Small treasures from the Frick Collection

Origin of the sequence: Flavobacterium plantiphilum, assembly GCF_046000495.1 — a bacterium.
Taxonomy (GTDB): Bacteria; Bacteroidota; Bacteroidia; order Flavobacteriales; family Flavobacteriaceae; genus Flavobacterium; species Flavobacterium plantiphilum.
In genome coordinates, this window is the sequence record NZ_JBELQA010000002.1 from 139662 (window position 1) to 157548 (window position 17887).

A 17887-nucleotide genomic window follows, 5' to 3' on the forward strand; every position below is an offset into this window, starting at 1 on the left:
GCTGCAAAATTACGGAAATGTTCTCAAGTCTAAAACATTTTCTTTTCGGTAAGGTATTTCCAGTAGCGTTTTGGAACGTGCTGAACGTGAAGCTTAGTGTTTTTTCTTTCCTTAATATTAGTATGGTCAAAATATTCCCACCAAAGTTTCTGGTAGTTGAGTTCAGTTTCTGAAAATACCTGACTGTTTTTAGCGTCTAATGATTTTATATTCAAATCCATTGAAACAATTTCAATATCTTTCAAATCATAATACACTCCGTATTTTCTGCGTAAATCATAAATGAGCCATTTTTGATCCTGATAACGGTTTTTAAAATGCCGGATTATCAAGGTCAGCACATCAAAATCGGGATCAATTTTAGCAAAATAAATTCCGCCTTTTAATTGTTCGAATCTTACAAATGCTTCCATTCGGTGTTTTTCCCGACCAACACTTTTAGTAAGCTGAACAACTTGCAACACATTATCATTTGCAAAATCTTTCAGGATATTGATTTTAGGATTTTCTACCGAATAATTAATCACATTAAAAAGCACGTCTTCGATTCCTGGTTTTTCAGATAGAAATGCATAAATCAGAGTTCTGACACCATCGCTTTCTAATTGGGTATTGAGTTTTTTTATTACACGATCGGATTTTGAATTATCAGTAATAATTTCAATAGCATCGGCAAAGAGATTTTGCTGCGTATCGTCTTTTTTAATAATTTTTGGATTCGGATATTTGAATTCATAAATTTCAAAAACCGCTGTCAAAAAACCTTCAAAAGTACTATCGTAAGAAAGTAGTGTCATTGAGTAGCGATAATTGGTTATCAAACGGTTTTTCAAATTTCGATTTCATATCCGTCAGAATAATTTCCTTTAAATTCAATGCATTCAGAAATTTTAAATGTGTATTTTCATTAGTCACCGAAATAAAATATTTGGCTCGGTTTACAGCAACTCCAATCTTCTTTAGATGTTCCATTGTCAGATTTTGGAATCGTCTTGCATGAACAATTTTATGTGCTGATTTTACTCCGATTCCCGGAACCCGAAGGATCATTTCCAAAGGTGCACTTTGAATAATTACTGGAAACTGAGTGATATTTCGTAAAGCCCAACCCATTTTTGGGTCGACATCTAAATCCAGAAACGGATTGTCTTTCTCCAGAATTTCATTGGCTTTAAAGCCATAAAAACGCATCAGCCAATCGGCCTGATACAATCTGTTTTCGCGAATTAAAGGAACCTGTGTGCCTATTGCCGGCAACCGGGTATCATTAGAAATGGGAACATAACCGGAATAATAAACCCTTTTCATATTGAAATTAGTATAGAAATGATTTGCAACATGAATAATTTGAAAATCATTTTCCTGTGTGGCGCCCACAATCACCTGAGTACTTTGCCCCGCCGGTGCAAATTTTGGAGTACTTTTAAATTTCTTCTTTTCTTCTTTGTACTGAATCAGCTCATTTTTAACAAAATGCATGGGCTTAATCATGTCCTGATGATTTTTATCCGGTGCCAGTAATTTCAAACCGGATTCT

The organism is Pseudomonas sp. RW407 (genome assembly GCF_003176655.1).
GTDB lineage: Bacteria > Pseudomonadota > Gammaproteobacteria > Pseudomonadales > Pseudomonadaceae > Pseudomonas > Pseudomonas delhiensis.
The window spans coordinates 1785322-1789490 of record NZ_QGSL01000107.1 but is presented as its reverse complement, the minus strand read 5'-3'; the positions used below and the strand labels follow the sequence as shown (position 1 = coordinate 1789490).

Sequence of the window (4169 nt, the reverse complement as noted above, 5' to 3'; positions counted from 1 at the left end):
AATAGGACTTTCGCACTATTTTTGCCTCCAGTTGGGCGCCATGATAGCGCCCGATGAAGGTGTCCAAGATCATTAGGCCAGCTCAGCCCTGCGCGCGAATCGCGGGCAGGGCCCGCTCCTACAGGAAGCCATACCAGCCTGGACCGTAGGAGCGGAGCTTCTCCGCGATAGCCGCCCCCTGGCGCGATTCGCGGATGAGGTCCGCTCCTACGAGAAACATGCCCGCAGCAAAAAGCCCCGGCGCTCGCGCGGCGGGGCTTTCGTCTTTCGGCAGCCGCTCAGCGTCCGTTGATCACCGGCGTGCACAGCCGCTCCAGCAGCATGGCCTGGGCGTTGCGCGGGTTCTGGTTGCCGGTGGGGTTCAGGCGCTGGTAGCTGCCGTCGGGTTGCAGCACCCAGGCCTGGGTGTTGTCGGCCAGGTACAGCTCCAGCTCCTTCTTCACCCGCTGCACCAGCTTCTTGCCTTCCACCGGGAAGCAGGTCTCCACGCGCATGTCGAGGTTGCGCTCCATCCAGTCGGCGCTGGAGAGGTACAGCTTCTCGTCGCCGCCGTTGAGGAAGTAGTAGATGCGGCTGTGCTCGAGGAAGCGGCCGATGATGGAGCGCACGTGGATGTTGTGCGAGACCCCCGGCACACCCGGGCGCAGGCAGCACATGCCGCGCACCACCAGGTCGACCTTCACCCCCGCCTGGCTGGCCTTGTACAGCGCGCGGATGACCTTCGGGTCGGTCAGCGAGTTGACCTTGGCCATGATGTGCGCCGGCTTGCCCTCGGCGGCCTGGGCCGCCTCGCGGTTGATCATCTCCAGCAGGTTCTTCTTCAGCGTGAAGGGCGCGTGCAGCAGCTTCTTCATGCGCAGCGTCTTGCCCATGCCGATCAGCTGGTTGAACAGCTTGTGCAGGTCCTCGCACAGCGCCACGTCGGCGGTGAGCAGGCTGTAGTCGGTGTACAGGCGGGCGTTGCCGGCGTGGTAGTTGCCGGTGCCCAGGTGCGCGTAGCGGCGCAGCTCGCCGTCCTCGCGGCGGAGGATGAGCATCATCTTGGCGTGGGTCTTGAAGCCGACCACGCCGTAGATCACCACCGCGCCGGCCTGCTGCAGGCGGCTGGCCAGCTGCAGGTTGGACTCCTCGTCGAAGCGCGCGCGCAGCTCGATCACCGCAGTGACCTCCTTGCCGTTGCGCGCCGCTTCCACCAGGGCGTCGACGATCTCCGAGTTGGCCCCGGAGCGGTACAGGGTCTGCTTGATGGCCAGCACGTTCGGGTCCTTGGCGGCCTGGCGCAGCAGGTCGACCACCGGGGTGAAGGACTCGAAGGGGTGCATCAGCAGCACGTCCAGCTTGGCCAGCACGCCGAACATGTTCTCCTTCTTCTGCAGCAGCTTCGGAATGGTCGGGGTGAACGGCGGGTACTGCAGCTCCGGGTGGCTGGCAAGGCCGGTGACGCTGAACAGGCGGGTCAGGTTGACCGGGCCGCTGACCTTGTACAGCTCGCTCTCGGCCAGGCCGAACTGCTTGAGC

The Frick Collection’s Small Treasures exhibition presents an intimate sample of ten works, mostly on paper, from the Frick Collection in New York. The selection includes an engraving, a watercolor, four drawings and four oil sketches, spanning four centuries of artistic production, from Melancolia I of 1514, one of Alberto Durero’s most intriguing engravings, to Jean-Baptiste-Camille Corot’s 1843 oil sketch, entitled The Arch of Constantine and the Roman Forum. Also, a drawing by Claudio de Lorena illustrating one of his classic 17th-century landscapes is also present in the exhibition; the meticulous oil cloud studies of the 18th-century British painter, John Constable, and a watercolor with annotations by Eugenie Delacroix illustrating his journey to Morocco in 1832. This interesting group of objects, each unique in its own right, shows a variety of schools, periods, techniques and subjects. While the landscapes of Ticiano, Claude, Constable and Corot present a brief overview of the traditions of this genre, the public also enjoy curious examples of inventive imagination through the drawings of Goya, Fuseli and Liotard. The small treasures that make up the exhibition are not usually in sight in the Frick, so the exhibition revealed an unknown aspect of this large New York collection.